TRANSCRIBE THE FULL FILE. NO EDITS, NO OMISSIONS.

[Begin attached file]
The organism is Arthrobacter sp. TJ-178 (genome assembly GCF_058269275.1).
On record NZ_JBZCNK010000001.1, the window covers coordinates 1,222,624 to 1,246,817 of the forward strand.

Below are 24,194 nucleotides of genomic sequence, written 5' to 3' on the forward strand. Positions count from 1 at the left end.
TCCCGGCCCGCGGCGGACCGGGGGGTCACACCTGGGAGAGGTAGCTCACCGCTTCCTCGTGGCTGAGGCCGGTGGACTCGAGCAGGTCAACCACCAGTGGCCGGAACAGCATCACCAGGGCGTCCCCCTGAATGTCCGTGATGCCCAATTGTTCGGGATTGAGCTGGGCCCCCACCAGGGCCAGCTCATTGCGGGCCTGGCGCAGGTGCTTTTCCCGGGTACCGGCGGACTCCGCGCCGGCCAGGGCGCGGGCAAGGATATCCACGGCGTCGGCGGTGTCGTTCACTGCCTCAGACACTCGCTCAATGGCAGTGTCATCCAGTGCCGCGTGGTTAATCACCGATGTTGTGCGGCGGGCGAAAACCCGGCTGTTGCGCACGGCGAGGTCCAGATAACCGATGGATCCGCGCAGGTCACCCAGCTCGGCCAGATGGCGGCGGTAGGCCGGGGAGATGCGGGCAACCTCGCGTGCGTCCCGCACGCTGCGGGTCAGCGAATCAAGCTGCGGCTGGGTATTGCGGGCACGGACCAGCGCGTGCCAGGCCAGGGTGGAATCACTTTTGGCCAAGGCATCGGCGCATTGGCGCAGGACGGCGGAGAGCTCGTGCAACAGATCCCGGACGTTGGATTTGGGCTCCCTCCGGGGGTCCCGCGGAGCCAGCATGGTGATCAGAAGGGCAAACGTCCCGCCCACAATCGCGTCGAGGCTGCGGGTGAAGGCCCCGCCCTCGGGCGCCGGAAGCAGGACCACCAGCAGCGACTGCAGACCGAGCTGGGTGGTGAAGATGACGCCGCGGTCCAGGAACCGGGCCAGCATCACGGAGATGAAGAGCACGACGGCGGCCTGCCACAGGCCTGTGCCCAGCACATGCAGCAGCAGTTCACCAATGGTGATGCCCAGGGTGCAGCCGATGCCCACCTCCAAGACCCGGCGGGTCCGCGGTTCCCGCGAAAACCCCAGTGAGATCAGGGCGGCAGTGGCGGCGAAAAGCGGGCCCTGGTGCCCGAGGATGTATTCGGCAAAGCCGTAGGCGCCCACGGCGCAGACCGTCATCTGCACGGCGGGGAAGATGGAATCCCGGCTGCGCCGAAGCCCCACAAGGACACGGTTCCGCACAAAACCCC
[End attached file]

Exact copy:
The organism is Arthrobacter sp. TJ-178 (genome assembly GCF_058269275.1).
On record NZ_JBZCNK010000001.1, the window covers coordinates 1,222,624 to 1,246,817 of the forward strand.

Below are 24,194 nucleotides of genomic sequence, written 5' to 3' on the forward strand. Positions count from 1 at the left end.
TCCCGGCCCGCGGCGGACCGGGGGGTCACACCTGGGAGAGGTAGCTCACCGCTTCCTCGTGGCTGAGGCCGGTGGACTCGAGCAGGTCAACCACCAGTGGCCGGAACAGCATCACCAGGGCGTCCCCCTGAATGTCCGTGATGCCCAATTGTTCGGGATTGAGCTGGGCCCCCACCAGGGCCAGCTCATTGCGGGCCTGGCGCAGGTGCTTTTCCCGGGTACCGGCGGACTCCGCGCCGGCCAGGGCGCGGGCAAGGATATCCACGGCGTCGGCGGTGTCGTTCACTGCCTCAGACACTCGCTCAATGGCAGTGTCATCCAGTGCCGCGTGGTTAATCACCGATGTTGTGCGGCGGGCGAAAACCCGGCTGTTGCGCACGGCGAGGTCCAGATAACCGATGGATCCGCGCAGGTCACCCAGCTCGGCCAGATGGCGGCGGTAGGCCGGGGAGATGCGGGCAACCTCGCGTGCGTCCCGCACGCTGCGGGTCAGCGAATCAAGCTGCGGCTGGGTATTGCGGGCACGGACCAGCGCGTGCCAGGCCAGGGTGGAATCACTTTTGGCCAAGGCATCGGCGCATTGGCGCAGGACGGCGGAGAGCTCGTGCAACAGATCCCGGACGTTGGATTTGGGCTCCCTCCGGGGGTCCCGCGGAGCCAGCATGGTGATCAGAAGGGCAAACGTCCCGCCCACAATCGCGTCGAGGCTGCGGGTGAAGGCCCCGCCCTCGGGCGCCGGAAGCAGGACCACCAGCAGCGACTGCAGACCGAGCTGGGTGGTGAAGATGACGCCGCGGTCCAGGAACCGGGCCAGCATCACGGAGATGAAGAGCACGACGGCGGCCTGCCACAGGCCTGTGCCCAGCACATGCAGCAGCAGTTCACCAATGGTGATGCCCAGGGTGCAGCCGATGCCCACCTCCAAGACCCGGCGGGTCCGCGGTTCCCGCGAAAACCCCAGTGAGATCAGGGCGGCAGTGGCGGCGAAAAGCGGGCCCTGGTGCCCGAGGATGTATTCGGCAAAGCCGTAGGCGCCCACGGCGCAGACCGTCATCTGCACGGCGGGGAAGATGGAATCCCGGCTGCGCCGAAGCCCCACAAGGACACGGTTCCGCACAAAACCCC